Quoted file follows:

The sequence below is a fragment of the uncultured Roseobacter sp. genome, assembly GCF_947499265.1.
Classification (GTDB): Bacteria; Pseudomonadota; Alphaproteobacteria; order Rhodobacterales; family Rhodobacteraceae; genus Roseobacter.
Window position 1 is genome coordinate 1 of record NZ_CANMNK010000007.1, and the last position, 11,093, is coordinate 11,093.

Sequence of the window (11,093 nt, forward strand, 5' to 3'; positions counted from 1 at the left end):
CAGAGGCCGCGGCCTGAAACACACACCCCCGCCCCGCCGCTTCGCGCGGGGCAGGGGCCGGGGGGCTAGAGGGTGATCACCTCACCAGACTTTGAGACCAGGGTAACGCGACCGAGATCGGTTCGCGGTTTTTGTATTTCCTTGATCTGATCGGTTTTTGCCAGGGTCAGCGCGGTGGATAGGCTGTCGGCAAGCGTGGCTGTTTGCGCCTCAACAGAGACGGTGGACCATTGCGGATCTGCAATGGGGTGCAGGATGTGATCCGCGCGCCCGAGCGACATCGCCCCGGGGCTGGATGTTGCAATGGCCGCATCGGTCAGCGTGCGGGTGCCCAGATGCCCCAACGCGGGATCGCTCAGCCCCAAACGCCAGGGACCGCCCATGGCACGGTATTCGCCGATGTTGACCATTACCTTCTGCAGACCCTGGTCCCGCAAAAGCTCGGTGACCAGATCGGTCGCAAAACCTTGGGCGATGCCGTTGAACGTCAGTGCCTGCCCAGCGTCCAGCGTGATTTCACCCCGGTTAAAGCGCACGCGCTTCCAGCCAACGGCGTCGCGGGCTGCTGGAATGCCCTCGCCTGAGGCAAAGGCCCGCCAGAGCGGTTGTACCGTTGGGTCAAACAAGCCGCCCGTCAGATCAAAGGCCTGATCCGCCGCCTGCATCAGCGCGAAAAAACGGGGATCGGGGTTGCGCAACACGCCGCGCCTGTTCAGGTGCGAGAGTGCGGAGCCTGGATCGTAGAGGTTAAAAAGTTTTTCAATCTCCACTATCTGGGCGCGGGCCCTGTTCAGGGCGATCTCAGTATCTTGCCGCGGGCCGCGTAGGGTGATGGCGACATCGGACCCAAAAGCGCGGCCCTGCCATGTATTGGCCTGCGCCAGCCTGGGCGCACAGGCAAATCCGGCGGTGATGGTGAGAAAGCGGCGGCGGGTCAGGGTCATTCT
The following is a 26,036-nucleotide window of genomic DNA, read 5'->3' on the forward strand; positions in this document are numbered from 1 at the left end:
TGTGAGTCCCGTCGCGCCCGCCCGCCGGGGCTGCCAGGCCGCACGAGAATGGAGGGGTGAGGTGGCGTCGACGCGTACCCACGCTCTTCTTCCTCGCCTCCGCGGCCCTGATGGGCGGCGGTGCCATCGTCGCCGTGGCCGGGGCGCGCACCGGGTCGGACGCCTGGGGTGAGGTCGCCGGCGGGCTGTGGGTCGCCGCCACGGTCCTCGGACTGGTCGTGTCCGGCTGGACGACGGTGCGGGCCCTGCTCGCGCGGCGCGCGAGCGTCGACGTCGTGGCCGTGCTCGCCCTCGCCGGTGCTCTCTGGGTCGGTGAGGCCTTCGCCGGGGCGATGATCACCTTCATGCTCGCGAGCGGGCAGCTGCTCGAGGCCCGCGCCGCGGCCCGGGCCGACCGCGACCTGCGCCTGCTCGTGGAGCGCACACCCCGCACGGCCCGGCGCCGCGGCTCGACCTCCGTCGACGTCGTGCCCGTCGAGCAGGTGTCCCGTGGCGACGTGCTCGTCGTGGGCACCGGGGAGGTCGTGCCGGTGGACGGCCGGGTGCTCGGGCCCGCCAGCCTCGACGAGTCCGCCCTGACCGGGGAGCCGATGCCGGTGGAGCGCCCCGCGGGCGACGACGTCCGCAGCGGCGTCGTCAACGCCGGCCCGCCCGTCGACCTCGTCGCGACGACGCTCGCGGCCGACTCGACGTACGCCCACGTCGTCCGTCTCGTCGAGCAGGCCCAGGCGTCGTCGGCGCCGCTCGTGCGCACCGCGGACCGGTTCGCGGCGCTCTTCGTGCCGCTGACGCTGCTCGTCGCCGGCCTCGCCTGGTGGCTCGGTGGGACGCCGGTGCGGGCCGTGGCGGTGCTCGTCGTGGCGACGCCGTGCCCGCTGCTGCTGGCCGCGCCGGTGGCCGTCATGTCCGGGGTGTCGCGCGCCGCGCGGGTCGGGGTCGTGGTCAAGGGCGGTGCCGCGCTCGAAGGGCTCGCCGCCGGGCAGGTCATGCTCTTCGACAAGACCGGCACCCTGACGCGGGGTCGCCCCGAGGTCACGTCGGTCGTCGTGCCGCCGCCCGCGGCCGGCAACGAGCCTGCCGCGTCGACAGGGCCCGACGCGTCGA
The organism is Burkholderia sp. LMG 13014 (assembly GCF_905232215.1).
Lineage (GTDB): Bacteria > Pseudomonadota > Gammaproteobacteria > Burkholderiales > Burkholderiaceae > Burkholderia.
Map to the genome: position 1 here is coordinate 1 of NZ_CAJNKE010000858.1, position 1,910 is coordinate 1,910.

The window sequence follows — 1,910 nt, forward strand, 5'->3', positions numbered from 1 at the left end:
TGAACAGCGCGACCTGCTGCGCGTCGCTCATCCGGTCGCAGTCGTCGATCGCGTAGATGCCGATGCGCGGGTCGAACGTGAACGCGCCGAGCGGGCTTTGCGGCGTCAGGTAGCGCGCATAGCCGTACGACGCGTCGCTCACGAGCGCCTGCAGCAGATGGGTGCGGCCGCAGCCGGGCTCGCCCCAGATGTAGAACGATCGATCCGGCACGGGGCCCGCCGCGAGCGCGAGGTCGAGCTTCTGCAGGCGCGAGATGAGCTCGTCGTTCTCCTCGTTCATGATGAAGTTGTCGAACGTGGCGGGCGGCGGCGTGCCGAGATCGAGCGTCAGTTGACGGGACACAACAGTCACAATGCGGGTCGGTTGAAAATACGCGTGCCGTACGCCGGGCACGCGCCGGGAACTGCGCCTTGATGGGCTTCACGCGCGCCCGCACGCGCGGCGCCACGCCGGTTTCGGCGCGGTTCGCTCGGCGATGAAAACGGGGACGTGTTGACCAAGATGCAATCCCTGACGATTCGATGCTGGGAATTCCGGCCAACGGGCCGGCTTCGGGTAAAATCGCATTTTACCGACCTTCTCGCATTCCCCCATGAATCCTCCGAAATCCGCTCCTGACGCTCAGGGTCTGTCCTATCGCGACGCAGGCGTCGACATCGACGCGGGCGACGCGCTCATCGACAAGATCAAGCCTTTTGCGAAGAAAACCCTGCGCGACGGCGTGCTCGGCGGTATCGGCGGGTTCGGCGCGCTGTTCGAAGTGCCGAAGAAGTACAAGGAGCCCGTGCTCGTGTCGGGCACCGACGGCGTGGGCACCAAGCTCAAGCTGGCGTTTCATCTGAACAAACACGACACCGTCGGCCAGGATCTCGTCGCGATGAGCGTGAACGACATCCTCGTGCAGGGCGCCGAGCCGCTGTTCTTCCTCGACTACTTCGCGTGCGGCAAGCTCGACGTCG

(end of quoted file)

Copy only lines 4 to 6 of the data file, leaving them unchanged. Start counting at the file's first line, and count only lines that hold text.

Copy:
Sequence of the window (11,093 nt, forward strand, 5' to 3'; positions counted from 1 at the left end):
CAGAGGCCGCGGCCTGAAACACACACCCCCGCCCCGCCGCTTCGCGCGGGGCAGGGGCCGGGGGGCTAGAGGGTGATCACCTCACCAGACTTTGAGACCAGGGTAACGCGACCGAGATCGGTTCGCGGTTTTTGTATTTCCTTGATCTGATCGGTTTTTGCCAGGGTCAGCGCGGTGGATAGGCTGTCGGCAAGCGTGGCTGTTTGCGCCTCAACAGAGACGGTGGACCATTGCGGATCTGCAATGGGGTGCAGGATGTGATCCGCGCGCCCGAGCGACATCGCCCCGGGGCTGGATGTTGCAATGGCCGCATCGGTCAGCGTGCGGGTGCCCAGATGCCCCAACGCGGGATCGCTCAGCCCCAAACGCCAGGGACCGCCCATGGCACGGTATTCGCCGATGTTGACCATTACCTTCTGCAGACCCTGGTCCCGCAAAAGCTCGGTGACCAGATCGGTCGCAAAACCTTGGGCGATGCCGTTGAACGTCAGTGCCTGCCCAGCGTCCAGCGTGATTTCACCCCGGTTAAAGCGCACGCGCTTCCAGCCAACGGCGTCGCGGGCTGCTGGAATGCCCTCGCCTGAGGCAAAGGCCCGCCAGAGCGGTTGTACCGTTGGGTCAAACAAGCCGCCCGTCAGATCAAAGGCCTGATCCGCCGCCTGCATCAGCGCGAAAAAACGGGGATCGGGGTTGCGCAACACGCCGCGCCTGTTCAGGTGCGAGAGTGCGGAGCCTGGATCGTAGAGGTTAAAAAGTTTTTCAATCTCCACTATCTGGGCGCGGGCCCTGTTCAGGGCGATCTCAGTATCTTGCCGCGGGCCGCGTAGGGTGATGGCGACATCGGACCCAAAAGCGCGGCCCTGCCATGTATTGGCCTGCGCCAGCCTGGGCGCACAGGCAAATCCGGCGGTGATGGTGAGAAAGCGGCGGCGGGTCAGGGTCATTCT
The following is a 26,036-nucleotide window of genomic DNA, read 5'->3' on the forward strand; positions in this document are numbered from 1 at the left end: